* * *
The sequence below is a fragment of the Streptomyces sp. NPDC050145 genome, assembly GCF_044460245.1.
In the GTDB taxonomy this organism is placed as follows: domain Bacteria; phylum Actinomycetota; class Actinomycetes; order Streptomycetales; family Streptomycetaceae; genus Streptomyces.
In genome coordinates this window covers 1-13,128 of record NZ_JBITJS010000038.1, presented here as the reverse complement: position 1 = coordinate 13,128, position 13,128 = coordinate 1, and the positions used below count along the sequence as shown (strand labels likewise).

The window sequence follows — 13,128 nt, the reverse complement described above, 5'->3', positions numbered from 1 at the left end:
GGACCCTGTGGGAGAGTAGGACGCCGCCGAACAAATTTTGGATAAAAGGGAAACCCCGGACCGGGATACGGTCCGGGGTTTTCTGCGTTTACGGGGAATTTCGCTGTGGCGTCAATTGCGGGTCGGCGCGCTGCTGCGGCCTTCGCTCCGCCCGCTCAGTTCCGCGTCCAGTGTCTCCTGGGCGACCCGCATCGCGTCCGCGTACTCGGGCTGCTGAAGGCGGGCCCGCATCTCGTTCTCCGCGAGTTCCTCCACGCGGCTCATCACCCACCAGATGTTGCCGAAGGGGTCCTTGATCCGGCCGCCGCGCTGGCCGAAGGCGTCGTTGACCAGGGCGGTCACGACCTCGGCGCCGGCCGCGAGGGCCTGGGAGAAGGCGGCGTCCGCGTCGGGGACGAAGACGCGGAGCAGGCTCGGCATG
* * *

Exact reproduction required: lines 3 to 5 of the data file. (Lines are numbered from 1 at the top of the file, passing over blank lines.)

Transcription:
In genome coordinates this window covers 1-13,128 of record NZ_JBITJS010000038.1, presented here as the reverse complement: position 1 = coordinate 13,128, position 13,128 = coordinate 1, and the positions used below count along the sequence as shown (strand labels likewise).

The window sequence follows — 13,128 nt, the reverse complement described above, 5'->3', positions numbered from 1 at the left end:
GGACCCTGTGGGAGAGTAGGACGCCGCCGAACAAATTTTGGATAAAAGGGAAACCCCGGACCGGGATACGGTCCGGGGTTTTCTGCGTTTACGGGGAATTTCGCTGTGGCGTCAATTGCGGGTCGGCGCGCTGCTGCGGCCTTCGCTCCGCCCGCTCAGTTCCGCGTCCAGTGTCTCCTGGGCGACCCGCATCGCGTCCGCGTACTCGGGCTGCTGAAGGCGGGCCCGCATCTCGTTCTCCGCGAGTTCCTCCACGCGGCTCATCACCCACCAGATGTTGCCGAAGGGGTCCTTGATCCGGCCGCCGCGCTGGCCGAAGGCGTCGTTGACCAGGGCGGTCACGACCTCGGCGCCGGCCGCGAGGGCCTGGGAGAAGGCGGCGTCCGCGTCGGGGACGAAGACGCGGAGCAGGCTCGGCATG